Pokemon Go

2 thoughts on “Pokemon Go”

  1. I see this post is over a year old, so maybe you know some of this by now, but the location of the pokestops and gyms were not actually based on any algorithm that is related to Pokemon Go. This game is by a company, Niantic, that has another game called Ingress that’s been around a lot longer and is still going strong. It is also an augmented reality, GPS-based game you play on your phone. It involves 2 teams (factions) playing against each other in what is essentially an endless game of worldwide capture-the-flag. It is extremely social, cooperative, and strategy based. The places all around us that are now Pokemon locations, are such because they were Ingress “portals” first. Niantic just used the same map that was developed over 5 years by the actual players of Ingress and laid Pokemon right over the top of it.

    The other part I thought you might find interesting, is why these places are portals/pokestops/gyms to begin with when some of them seem so inappropriate. There is a fictional backstory in Ingress, and the short version is because “exotic matter” is leaking into the world at certain places called “portals”. Exotic matter subconsciously influences people to gather at these areas where it is most concentrated. People are drawn to places, inspired to create, and to be or do all of the best things that make us a human civilization. So under this influence, and at these portal locations, people gather to create, learn, worship, build, celebrate, and yes, even to mourn. This is why portals are churches, public art, architecture, historical markers signs, graves of important people, and local points of interest. They were submitted to Niantic by the players themselves over the years. When you look at it that way, it makes more sense, doesn’t it?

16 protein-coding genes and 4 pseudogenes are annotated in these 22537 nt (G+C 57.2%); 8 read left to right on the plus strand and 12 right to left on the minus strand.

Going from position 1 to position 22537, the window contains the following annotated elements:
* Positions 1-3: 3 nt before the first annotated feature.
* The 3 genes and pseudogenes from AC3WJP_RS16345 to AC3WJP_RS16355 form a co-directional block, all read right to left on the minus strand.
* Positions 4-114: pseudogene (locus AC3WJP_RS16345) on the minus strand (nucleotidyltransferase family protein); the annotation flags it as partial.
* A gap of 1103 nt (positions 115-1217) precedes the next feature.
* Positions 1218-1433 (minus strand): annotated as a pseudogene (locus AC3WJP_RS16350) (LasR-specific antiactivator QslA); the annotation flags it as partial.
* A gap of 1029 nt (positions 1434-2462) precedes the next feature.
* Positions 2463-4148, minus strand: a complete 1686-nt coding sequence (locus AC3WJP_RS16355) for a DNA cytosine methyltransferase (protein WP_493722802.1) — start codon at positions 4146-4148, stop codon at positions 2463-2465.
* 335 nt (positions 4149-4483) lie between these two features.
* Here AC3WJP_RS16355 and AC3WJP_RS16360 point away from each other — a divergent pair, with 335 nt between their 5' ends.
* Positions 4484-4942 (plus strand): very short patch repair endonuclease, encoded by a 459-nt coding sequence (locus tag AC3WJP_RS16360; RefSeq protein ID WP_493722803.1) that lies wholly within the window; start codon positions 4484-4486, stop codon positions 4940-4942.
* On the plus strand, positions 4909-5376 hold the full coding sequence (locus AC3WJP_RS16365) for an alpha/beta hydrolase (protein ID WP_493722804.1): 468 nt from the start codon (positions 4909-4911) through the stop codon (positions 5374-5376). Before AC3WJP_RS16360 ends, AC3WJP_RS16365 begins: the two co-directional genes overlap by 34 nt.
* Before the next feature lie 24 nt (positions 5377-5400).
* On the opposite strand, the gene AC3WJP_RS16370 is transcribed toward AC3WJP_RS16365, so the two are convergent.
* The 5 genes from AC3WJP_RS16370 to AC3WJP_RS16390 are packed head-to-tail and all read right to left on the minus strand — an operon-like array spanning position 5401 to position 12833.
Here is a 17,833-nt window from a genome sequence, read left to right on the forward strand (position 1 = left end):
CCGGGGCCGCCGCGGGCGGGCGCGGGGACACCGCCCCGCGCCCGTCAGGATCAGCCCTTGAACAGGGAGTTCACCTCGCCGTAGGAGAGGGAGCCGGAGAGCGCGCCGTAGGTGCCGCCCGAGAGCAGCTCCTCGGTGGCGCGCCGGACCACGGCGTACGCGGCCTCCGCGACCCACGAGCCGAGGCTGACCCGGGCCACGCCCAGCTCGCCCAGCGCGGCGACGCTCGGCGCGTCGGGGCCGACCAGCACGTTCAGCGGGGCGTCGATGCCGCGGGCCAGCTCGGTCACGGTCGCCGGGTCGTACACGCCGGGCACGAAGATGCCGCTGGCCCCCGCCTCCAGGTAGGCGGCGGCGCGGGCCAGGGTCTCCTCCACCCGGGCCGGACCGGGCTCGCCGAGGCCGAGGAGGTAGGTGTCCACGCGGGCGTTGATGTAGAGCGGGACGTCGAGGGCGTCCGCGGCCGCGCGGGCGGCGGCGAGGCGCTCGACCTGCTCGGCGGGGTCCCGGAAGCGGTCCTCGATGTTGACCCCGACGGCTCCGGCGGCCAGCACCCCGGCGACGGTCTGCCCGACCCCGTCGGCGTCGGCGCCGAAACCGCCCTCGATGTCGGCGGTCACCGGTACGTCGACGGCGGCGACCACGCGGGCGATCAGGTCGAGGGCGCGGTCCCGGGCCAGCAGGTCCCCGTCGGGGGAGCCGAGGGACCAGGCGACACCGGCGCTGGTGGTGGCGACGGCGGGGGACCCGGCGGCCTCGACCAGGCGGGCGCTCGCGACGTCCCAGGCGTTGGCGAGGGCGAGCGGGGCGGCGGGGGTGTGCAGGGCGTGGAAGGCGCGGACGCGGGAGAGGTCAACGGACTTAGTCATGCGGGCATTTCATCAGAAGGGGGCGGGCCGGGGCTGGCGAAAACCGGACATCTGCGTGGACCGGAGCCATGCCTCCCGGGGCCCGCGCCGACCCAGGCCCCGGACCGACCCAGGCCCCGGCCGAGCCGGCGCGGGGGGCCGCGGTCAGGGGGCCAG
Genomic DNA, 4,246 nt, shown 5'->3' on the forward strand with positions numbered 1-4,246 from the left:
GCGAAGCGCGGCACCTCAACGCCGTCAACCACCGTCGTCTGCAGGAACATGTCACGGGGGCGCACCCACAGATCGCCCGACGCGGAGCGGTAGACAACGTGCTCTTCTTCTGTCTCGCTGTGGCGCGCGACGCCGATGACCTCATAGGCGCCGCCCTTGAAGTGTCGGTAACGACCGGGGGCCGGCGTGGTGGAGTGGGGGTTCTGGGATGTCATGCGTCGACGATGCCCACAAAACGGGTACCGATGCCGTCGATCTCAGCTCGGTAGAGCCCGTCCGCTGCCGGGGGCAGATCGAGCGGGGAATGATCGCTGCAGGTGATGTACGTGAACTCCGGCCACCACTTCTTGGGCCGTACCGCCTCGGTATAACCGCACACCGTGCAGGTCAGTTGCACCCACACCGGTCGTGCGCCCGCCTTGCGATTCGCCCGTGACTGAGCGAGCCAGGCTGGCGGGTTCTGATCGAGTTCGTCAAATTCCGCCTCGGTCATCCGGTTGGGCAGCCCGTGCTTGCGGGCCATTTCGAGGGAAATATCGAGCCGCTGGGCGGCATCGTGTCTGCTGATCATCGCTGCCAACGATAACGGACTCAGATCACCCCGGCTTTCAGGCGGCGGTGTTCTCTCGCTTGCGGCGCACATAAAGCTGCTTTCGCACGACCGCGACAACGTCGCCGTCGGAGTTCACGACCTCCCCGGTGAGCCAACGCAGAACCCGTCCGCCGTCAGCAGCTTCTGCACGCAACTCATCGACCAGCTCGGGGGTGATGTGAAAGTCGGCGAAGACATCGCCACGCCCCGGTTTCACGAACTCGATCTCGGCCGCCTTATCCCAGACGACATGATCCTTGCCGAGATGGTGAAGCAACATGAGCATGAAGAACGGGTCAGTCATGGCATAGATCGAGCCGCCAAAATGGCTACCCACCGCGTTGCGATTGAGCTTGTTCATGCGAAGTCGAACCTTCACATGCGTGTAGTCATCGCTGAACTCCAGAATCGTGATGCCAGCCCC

Ingress players have been going to these places for almost 5 years, quietly unnoticed most of the time, playing our game. Now, Pokemon players have come along en masse, trampled and disrespected many of theses places, and caused a lot of problems with bad behavior. They are, on average, a much younger crowd. Not that all young people or Pokemon players are badly behaved, just as not all Ingress players are innocent angels. It’s just a different demographic. A year later, a lot of the initial furvor has died down, thankfully, and the Ingress players can continue playing, as we have been all this time.

    Aside from the people I have met playing Ingress, and friendships I’ve made, my favorite part of this game is discovering all of these amazing things all around us that I had never stopped to notice. I have learned an astounding amount of history from the portals and places I’ve visited. I get excited to read historical markers now and I frequently look things up when I get home to learn more about the places I’ve been. It’s fascinating. The reason I even found your wonderful website was because I was googling a place I saw today when I was out playing and stumbled across this. When I saw one of your posts about old mill cemeteries, I thought, “I wonder if he’s written anything about the American Spinning Cemetery,” because I discovered that one through Ingress, and sure enough, you talk about it here. I’m sorry I wrote a novel for a comment, but I love Ingress and the adventures it sends me on, and I have a feeling you’d very much like that aspect, too.

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